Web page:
Online Ads Deliver Most Hacks

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Online advertising hosts 80 percent of all instances of malicious code, security experts have warned.

An analysis of more than 10 million unique URLs, based on live web traffic recorded in the U.K., by security firm Finjan found that hackers are increasingly targeting advertising.

Hackers have discovered that the complex structure of business relationships involved in online advertising make it relatively easy to inject malicious content into legitimate advertising delivery streams, Finjan’s latest Web Security Trends report said.

Malicious code was just as likely to be accessed through legitimate commercial websites as through disreputable sites, such as those with adult content or illegal downloads, Finjan warned.

The report also highlights a continuing evolution in the complexity of attacks, particularly the increasing use of randomization techniques to conceal malicious code. More than 80 percent of the malicious code detected by Finjan was hidden in this way, making it virtually invisible to pattern-matching or signature-based anti-virus products.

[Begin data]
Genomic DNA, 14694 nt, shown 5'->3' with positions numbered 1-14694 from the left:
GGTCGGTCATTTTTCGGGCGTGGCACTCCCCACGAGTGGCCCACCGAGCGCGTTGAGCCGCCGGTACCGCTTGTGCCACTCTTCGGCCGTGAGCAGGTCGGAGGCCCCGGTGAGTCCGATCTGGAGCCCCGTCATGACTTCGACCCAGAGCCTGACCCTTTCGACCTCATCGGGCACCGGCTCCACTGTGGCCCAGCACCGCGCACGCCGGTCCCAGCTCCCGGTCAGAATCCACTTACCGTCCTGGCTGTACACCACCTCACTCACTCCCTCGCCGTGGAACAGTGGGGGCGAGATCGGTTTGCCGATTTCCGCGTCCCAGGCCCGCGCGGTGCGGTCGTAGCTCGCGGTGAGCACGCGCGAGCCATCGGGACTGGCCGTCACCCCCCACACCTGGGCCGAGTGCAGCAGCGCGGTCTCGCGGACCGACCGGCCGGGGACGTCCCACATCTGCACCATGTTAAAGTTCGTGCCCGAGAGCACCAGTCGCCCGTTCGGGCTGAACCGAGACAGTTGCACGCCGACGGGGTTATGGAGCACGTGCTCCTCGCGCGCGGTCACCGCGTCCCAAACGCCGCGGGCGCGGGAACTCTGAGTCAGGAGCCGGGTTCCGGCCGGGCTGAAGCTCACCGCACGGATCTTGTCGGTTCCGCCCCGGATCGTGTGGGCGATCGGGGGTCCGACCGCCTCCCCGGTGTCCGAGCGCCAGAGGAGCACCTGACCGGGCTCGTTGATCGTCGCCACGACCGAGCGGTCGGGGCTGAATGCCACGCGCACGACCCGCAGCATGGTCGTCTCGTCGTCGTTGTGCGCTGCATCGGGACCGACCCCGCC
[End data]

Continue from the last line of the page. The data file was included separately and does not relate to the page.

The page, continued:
Finjan chief technology officer Yuval Ben-Itzhak said: “The fact that malicious code is just as likely to be found in legitimate categories as in questionable categories means that security products that rely solely on URL categories to block access to malicious sites are no longer effective.”

The research also uncovered a new trend for hackers to bury malicious code on web pages served by automatic translation services, such as those offered by search engines.

Peter Christy, principal analyst at the Internet Research Group said: “In the past, attacks were dominated by worms and viruses designed to create a big and very visible disruption.

“Increasingly, modern attacks have criminal intent, and the attackers are becoming more proficient at obscuring the attacks and delivering them from otherwise reputable regions and website categories in order to circumvent many of the defenses that have been effective against earlier attacks. These trends are a clear call-to-action for better detection and prevention methods.”

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